Fill in your specification on the left-hand side. You can load some common core and geometry properties.

The current is specificed is used to estimate losses. *I*_{ripple} is the peak-to-peak of the ripple current. *I*_{peak} is the highest current experienced. For a triangular current, these will be the same. For a sinusoidal current, *I*_{ripple} = 2 *I*_{peak}

The inductor design process is as follows: —

- Fill in the specifications, including
*k*_{Cu}as the maximum packing factor. Don't forget to press**Design now**. - Note whether the design is possible. This is shown by the solid black line entering the shaded region in graph 1.
- Use graph 2 to identify the conductor diameter. The shaded region in graph 2 is the valid region from graph 1.
- Choose the nearest suitable conductor diameter and update the specification by changing
*D*. Graph 3 will update. Select a number of turns for low power loss and appropriate*k*_{Cu}. - From graph 1, read the required air-gap length for your number of turns.

#### Processing messages (if any)

## Air gap and turns for correct inductance

For a particular air gap, fewer turns means less saturated and power core loss. It also means reduced inductance.

As you increase the air gap, the number of turns needed to achieve the same flux and power loss in the core increases. The number of turns to achieve the desired inductance also increases, but more slowly. At a large enough air-gap, the desired inductance can be achieved within flux and power loss limits.

The maximum practical air gap is normally taken as a tenth the square root of the core area - any larger and significant fringing occurs.

## Power loss with *k*_{Cu} = unknown

## Power loss with *D* = unknown

This website helps design inductors by providing estimations of the air-gap and losses against limits of saturation and air-gap size. The starting point of the design is the link between core reluctance and inductance.

where \(L\) is the inductance, \(N\) is the number of turns and \(S\) is the combined reluctance of the core and the gap. For a gapped inductor, \(S={A_\textrm L}^{-1} + S_\textrm{gap}\), hence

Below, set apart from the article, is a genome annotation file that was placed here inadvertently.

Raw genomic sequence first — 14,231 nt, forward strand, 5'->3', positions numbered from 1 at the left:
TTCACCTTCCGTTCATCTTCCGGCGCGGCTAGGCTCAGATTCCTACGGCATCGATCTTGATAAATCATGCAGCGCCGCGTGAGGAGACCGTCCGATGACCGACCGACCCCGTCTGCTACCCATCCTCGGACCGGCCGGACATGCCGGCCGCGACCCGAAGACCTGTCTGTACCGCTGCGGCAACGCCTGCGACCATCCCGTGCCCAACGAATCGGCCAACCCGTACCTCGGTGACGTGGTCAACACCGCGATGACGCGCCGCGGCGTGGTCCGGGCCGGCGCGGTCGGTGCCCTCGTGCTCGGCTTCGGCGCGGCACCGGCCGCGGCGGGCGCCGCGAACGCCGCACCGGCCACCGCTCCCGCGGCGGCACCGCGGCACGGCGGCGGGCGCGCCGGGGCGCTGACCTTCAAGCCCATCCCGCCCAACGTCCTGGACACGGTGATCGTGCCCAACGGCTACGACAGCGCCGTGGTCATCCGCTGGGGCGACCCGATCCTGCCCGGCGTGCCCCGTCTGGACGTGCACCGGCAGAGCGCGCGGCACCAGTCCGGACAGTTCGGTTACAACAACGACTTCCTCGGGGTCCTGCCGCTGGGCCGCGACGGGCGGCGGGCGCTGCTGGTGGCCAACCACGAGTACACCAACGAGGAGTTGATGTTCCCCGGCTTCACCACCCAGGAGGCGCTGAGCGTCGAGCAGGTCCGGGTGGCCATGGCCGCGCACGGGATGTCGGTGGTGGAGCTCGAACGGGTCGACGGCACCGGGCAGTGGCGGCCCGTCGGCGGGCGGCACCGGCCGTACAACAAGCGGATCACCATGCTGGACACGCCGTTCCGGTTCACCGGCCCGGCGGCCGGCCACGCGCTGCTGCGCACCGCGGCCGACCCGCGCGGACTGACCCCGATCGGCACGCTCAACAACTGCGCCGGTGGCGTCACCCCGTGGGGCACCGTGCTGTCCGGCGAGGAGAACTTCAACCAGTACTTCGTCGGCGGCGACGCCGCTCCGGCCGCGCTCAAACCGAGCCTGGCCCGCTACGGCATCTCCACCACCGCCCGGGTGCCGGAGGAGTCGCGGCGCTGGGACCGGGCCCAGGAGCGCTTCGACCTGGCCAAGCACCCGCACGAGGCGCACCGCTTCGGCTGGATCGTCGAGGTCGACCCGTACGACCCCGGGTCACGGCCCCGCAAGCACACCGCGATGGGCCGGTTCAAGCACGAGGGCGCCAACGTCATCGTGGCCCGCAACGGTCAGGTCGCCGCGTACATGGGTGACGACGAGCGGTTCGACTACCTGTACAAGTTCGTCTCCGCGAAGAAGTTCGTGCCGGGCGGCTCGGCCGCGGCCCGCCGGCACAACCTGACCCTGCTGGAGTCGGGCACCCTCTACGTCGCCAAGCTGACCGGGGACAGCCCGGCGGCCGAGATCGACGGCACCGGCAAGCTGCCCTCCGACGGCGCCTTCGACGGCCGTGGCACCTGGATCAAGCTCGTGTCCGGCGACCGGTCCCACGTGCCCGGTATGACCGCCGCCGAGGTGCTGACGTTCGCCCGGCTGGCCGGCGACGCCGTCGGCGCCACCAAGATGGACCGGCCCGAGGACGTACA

The gap reluctance is calculated assuming the flux remains constrained to the same area.

The operation of inductors depends on their current waveform and amplitude. For this design tool, we assume an offset sinusoid with formula

This means the RMS current is

This definition is useful as *I*_{peak} and *I*_{ripple} are easy to find for all waveforms, while the RMS, peak and the sinusoidal component are easily analysed.

Magnetic cores saturate above a certain flux density. This maximum flux density places a limit on the number of turns, which varies with air-gap length

Similarly, the maximum core loss can be specified, producing a separate limit.

This is based on the Steinmetz equation. Note that the offset of the sine wave modelled is not taken into account. Core loss, especially for nearly-saturated cores, is likely to be overestimated due to reduced hysteresis.

Estimations for the overall power loss are found by adding the core loss to winding loss. Winding loss can be estimated either accounting for skin depth or not

Finally, the air gap must not be so wide that significant fringing occurs. Fringing can cause proximity effect (and increased losses) and also causes reluctance to be overestimated. For this design tool, the air gap is limited to